The joys and benefits of breastfeeding are often shared openly, but we rarely talk about the many hurdles that can arise and make breastfeeding difficult.
Managing them with the right expectations and gentle support can be extremely beneficial.
As a lactation educator counselor and birth worker who’s supported families around the globe, I’ve found that there are a few key tips that universally make a difference in the comfort level and success that a woman has with breastfeeding.
In my book "Milk Boss 101: The Modern Breastfeeding Journal & Guide," I lay out a series of steps that every family can begin doing during their pregnancy.
Here are a few of those steps:
Build your breastfeeding tribe.
You're likely building a birth team in preparation for birth. It's equally helpful to round up a few friends to support you on your breastfeeding journey.
Your tribe should consist of a close friend or partner, your medical provider and a coworker. Each of these people will play an important role in helping you successfully start breastfeeding after birth, during The Golden Hour; maintain breastfeeding once home and access help should you begin to experience any breast/nipple trauma or your baby struggle to gain weight.
Your coworker will be someone who supports you in achieving your breastfeeding goals if you decide to return to work. They play an important role in encouraging you if in a non-breastfeeding-friendly work environment, and can also cover for you if ever your pumping routine overlaps with a work commitment.
Attend a prenatal breastfeeding class.
Breastfeeding seems quite intuitive, but it doesn’t come naturally to most women. It requires lots of practice and finesse. It's also most difficult during the first weeks; this period of time is also the most crucial to establishing a health milk supply.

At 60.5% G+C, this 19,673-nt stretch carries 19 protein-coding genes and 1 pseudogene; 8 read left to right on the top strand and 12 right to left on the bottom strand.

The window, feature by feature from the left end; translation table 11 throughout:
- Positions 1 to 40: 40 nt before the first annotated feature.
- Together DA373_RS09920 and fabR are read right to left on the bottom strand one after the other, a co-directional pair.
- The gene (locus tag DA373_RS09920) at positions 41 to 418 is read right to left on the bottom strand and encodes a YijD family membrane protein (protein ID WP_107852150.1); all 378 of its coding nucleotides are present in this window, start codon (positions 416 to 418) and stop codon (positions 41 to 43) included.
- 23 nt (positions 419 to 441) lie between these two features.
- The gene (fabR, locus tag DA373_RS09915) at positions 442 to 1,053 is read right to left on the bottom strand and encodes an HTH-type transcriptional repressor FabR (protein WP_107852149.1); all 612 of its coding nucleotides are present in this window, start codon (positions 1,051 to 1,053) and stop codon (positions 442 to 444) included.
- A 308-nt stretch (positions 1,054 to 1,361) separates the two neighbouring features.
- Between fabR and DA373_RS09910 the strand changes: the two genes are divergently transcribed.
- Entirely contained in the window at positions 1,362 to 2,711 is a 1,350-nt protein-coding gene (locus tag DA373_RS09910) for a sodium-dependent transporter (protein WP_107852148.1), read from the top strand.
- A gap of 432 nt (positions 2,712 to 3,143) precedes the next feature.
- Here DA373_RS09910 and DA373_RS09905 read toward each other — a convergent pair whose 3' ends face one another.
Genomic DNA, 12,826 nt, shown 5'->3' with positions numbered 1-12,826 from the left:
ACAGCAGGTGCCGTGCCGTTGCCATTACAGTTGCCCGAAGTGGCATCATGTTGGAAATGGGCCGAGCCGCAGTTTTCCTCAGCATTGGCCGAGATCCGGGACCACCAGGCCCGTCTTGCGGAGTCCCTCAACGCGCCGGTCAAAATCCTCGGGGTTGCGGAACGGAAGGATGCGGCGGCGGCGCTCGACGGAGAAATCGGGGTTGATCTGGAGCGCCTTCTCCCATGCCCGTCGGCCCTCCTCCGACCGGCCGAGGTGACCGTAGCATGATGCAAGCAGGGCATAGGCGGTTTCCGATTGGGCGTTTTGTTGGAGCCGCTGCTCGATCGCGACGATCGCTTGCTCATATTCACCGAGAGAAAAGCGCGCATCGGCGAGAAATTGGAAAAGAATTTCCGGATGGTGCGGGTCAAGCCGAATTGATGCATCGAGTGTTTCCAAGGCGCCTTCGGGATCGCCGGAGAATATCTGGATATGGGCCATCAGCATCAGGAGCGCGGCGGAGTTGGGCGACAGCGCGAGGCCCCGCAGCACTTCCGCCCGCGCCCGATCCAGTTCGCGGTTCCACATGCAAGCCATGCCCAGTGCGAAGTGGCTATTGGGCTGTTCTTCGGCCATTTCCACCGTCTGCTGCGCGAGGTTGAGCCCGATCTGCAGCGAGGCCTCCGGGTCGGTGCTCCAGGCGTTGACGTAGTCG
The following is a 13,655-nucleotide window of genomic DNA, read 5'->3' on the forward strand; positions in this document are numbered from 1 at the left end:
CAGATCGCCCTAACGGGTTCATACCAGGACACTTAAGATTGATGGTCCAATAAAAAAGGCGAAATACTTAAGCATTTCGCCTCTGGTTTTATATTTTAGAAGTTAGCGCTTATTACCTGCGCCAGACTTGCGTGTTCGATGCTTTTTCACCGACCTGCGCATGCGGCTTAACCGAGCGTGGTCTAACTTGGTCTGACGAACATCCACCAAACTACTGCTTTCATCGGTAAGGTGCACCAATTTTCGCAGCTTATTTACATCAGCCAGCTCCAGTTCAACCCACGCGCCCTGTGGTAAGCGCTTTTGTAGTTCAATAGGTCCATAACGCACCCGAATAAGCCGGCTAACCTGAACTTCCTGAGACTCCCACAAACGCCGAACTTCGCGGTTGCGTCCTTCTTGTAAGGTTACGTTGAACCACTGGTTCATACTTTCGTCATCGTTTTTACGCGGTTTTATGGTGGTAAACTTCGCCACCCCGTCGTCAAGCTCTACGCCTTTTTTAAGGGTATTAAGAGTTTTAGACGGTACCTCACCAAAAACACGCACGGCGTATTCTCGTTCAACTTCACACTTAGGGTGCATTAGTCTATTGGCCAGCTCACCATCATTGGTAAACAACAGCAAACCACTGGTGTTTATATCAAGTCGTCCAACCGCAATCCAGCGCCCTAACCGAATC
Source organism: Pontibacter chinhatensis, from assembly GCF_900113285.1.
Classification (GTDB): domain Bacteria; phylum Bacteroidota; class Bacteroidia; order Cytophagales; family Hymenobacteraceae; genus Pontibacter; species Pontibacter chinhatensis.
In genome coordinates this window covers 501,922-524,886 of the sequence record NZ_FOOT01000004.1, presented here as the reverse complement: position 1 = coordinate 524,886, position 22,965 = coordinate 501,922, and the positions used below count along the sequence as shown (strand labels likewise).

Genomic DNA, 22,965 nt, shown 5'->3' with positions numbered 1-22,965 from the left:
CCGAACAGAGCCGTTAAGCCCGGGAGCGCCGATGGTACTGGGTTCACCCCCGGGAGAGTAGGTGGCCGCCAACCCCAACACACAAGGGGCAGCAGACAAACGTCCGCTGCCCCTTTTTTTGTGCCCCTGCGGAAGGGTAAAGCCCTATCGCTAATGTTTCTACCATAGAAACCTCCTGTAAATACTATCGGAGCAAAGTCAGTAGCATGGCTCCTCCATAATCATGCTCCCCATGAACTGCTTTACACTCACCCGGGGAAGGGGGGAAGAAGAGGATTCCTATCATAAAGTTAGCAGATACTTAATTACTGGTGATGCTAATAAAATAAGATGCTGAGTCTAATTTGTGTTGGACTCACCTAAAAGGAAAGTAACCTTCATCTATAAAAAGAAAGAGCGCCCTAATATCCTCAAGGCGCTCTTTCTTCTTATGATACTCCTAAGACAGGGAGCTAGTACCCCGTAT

A breastfeeding class will teach you the warning signs of a problem before it’s too late, while also educating you on how to know if your baby is getting enough.
I recommend that a friend or partner attend the class with you. They're likely to remember things that are hard to recall once you’re in the thick of the postpartum period and will be equipped with information on resources to use if you need to.
Write out your breastfeeding goals.
Instead of solely focusing on the recommendations made by your provider, friends or family, take a moment and think about what milestones you’d like to reach in your breastfeeding journey.
This allows you to objectively consider why you are breastfeeding and prepare for the help you’ll need to reach each stage.
For example, if you’d like to continue breastfeeding at six months, but you know you’ll have a work trip, you can plan by creating a small freezer supply for your time away or using a service like Milk Stork.
Meet with a lactation professional.
In addition to attending a breastfeeding class, it’s extremely important to know of a lactation professional you can call up personally during the first days/weeks of breastfeeding.
Questions about spitting up, diapers and feeding usually require a simple answer and not necessarily a full lactation consult, which would require showering, getting dressed and leaving the house with a newborn. Meeting a lactation professional before giving birth allows you to call this person up for quick advice.
You can find lactation professionals by attending a La Leche League meeting or other local breastfeeding meet up, calling your hospital’s lactation department or reaching out to a doula for a list of professionals.
Your mental health is just as important as your baby’s physical well-being.
I’ve heard many mothers share that they feel trapped by breastfeeding at first, since they are their baby’s sole source of nourishment.
You can ease this feeling by taking walks, scheduling a massage, or attending a yoga class a few times a week. Requesting gift cards for such services at your baby shower can help assure that you make time for them.
These practices usually take no more than an hour and can really do wonders for your sanity.
If it seems overwhelming to tackle each of these five steps now or if you are already toward the end of your pregnancy, I recommend prioritizing a meeting with a lactation professional.
They will be able to provide you with some basics to get you started off right and remain available to you should you need additional support in the future.